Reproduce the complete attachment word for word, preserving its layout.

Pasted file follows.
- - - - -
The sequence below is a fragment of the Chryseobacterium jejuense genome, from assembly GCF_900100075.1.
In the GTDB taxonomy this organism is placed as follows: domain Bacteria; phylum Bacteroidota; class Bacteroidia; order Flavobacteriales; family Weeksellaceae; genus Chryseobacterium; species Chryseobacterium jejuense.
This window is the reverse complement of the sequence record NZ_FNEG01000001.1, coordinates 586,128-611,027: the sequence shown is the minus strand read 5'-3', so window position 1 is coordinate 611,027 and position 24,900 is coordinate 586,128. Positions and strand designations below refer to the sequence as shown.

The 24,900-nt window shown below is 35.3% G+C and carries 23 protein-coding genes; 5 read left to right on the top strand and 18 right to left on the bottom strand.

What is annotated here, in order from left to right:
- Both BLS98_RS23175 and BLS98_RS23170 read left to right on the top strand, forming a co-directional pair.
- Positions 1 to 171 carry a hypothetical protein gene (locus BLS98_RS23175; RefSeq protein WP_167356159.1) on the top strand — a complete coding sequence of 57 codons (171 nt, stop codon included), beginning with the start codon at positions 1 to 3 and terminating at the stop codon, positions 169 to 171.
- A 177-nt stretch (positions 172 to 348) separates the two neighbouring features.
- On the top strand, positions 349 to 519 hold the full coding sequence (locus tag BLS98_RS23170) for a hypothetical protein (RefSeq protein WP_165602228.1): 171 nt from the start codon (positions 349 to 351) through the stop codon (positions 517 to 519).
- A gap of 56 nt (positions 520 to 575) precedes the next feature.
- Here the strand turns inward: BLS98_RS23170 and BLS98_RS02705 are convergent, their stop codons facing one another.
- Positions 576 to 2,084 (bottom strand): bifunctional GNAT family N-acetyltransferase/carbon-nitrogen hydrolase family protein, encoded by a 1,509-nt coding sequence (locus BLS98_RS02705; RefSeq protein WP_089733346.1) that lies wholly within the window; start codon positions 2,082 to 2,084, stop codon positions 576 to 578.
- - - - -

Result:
The sequence below is a fragment of the Chryseobacterium jejuense genome, from assembly GCF_900100075.1.
In the GTDB taxonomy this organism is placed as follows: domain Bacteria; phylum Bacteroidota; class Bacteroidia; order Flavobacteriales; family Weeksellaceae; genus Chryseobacterium; species Chryseobacterium jejuense.
This window is the reverse complement of the sequence record NZ_FNEG01000001.1, coordinates 586,128-611,027: the sequence shown is the minus strand read 5'-3', so window position 1 is coordinate 611,027 and position 24,900 is coordinate 586,128. Positions and strand designations below refer to the sequence as shown.

The 24,900-nt window shown below is 35.3% G+C and carries 23 protein-coding genes; 5 read left to right on the top strand and 18 right to left on the bottom strand.

What is annotated here, in order from left to right:
- Both BLS98_RS23175 and BLS98_RS23170 read left to right on the top strand, forming a co-directional pair.
- Positions 1 to 171 carry a hypothetical protein gene (locus BLS98_RS23175; RefSeq protein WP_167356159.1) on the top strand — a complete coding sequence of 57 codons (171 nt, stop codon included), beginning with the start codon at positions 1 to 3 and terminating at the stop codon, positions 169 to 171.
- A 177-nt stretch (positions 172 to 348) separates the two neighbouring features.
- On the top strand, positions 349 to 519 hold the full coding sequence (locus tag BLS98_RS23170) for a hypothetical protein (RefSeq protein WP_165602228.1): 171 nt from the start codon (positions 349 to 351) through the stop codon (positions 517 to 519).
- A gap of 56 nt (positions 520 to 575) precedes the next feature.
- Here the strand turns inward: BLS98_RS23170 and BLS98_RS02705 are convergent, their stop codons facing one another.
- Positions 576 to 2,084 (bottom strand): bifunctional GNAT family N-acetyltransferase/carbon-nitrogen hydrolase family protein, encoded by a 1,509-nt coding sequence (locus BLS98_RS02705; RefSeq protein WP_089733346.1) that lies wholly within the window; start codon positions 2,082 to 2,084, stop codon positions 576 to 578.